The Ḥevra Kadisha Synagogue (Kabronishe shul).
The burial society Ḥevra Kadisha in Vilnius was probably established in the late 16th century; though, its first explicit mention dates from 1655 and its “prayer room” noted in 1670. A separate synagogue with a women’s section of the Ḥevra Kadisha existed already in 1707; half of its income belonged to the Tsdakah Gdolah (Great Charity) Society. The community transferred the synagogue to the exclusive possession of the Ḥevra Kadisha only in 1747; however, in the same year the Ḥevra Kadisha bought from the community a plot in the shulhoyf and erected there its synagogue in 1748. The synagogue was damaged by fires in 1748 and 1749. Yesod paid for the construction of a new ceiling and received for this two burial places, for himself and his wife, in the cemetery. In 1751, being in urgent need for funds, the Ḥevra Kadisha let its synagogue for ten years. The women’s section in the Ḥevra Kadisha synagogue was built in 1768 and one third of the income from the sale of seats there went to the Tsdakah Gdolah. The entrance to the synagogue was situated on the northwestern façade, facing the Old Kloyz, while the women’s section was entered through an outer staircase on the southwest façade. The Torah ark in the synagogue was an elegant masonry baroque construction, where two Corinthian columns flanked the Torah niche and bore a broken tripartite pediment. The wall above the ark was decorated with painted stucco rocaille. The photographs show that the windows of the women’s section were round-headed, while the windows of the prayer hall were rectangular.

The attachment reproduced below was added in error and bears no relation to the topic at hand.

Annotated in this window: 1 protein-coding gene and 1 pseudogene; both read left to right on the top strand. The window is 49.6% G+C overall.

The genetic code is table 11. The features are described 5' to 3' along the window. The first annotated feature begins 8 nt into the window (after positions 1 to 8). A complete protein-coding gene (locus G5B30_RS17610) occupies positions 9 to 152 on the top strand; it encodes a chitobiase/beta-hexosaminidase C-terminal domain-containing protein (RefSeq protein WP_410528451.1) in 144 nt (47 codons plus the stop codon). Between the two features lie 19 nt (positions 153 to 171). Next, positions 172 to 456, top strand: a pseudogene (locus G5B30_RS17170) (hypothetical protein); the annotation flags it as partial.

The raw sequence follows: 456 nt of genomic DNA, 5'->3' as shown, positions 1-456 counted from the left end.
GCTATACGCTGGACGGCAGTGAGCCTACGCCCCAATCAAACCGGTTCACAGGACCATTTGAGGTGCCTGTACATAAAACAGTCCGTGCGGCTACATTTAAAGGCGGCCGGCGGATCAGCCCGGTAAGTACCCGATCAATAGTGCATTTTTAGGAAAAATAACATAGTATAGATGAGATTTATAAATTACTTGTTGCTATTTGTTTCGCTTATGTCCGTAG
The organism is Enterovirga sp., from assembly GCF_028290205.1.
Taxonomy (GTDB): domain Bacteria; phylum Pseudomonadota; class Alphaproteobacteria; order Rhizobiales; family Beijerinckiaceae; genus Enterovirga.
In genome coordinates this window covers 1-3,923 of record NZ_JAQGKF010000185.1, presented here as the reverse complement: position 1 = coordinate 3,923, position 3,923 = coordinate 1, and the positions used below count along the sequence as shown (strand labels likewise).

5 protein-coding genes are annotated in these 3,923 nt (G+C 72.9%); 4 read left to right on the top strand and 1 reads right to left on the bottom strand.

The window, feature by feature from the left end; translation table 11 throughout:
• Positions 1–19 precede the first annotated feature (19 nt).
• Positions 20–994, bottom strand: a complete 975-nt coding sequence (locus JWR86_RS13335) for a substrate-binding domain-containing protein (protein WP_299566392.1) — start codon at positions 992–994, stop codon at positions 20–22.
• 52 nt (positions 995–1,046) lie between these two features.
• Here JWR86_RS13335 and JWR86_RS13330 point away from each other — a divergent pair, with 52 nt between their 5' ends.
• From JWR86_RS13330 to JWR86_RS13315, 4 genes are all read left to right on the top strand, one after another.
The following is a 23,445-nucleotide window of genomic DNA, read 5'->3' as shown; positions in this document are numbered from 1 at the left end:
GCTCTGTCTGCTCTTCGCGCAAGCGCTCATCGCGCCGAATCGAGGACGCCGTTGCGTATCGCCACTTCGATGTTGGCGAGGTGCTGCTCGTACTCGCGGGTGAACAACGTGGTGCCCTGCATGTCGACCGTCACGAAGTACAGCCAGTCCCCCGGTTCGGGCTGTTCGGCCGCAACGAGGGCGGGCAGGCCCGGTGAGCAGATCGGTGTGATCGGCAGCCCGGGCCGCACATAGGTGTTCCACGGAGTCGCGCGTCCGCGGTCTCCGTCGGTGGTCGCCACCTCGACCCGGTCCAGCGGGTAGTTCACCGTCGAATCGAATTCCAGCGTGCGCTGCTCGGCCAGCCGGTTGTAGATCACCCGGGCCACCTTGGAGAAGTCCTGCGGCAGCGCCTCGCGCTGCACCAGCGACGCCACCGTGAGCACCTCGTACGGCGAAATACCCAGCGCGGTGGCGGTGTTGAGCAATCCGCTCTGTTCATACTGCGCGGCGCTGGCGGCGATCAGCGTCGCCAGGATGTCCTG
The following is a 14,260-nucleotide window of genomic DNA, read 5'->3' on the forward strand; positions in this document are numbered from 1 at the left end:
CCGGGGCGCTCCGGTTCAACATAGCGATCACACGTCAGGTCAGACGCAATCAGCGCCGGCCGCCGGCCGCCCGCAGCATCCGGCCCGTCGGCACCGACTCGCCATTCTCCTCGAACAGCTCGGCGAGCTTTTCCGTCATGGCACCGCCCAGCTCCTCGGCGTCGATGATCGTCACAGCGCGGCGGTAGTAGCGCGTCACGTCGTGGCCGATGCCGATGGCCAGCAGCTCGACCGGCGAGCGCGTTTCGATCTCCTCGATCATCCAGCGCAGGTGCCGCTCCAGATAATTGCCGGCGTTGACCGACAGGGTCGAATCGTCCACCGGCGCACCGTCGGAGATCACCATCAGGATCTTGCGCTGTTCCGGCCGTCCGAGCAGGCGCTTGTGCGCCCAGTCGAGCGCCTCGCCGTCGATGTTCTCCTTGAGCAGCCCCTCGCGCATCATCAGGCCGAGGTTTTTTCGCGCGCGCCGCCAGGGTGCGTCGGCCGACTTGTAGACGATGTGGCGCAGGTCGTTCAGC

In the mid-19th century the Ḥevra Kadisha spent two rubles a week for the synagogue maintenance.69 It is noteworthy that official documents from the early 20th century record its name as “Bratskaia” (Brotherhood). In 1915 electricity was installed for the 90 regular worshippers and 14 Talmudic scholars who received support from the congregation. The synagogue possessed two small rooms on the ground floor of the building, which were let. In the 1930s the Jewish artist Zinnmann, who painted the Old Kloyz, also decorated the Ḥevra Kadisha synagogue, which had 64 worshippers in 1933. With the establishment of the “small” ghetto on September 6, 1941, a Communist-lead Yiddish school was situated in the synagogue. Its Torah ark was still preserved in 1944.
(From Vladimir Levin, “Synagogues, Batei Midrash and Kloyzn in Vilnius,” in Synagogues in Lithuania. A Catalogue, ed. Aliza Cohen-Mushlin et al., vol. 2 (Vilnius: Vilnius Academy of Arts Press, 2012), pp. 294-296.)
(Photo, before 1938, from the collection of the S. An-sky Ethnographical Museum in Vilnius. After Klausner, Toldot ha-kehilah, fig. facing p. 114 and Shik, 1000 yor vilne, p. 211).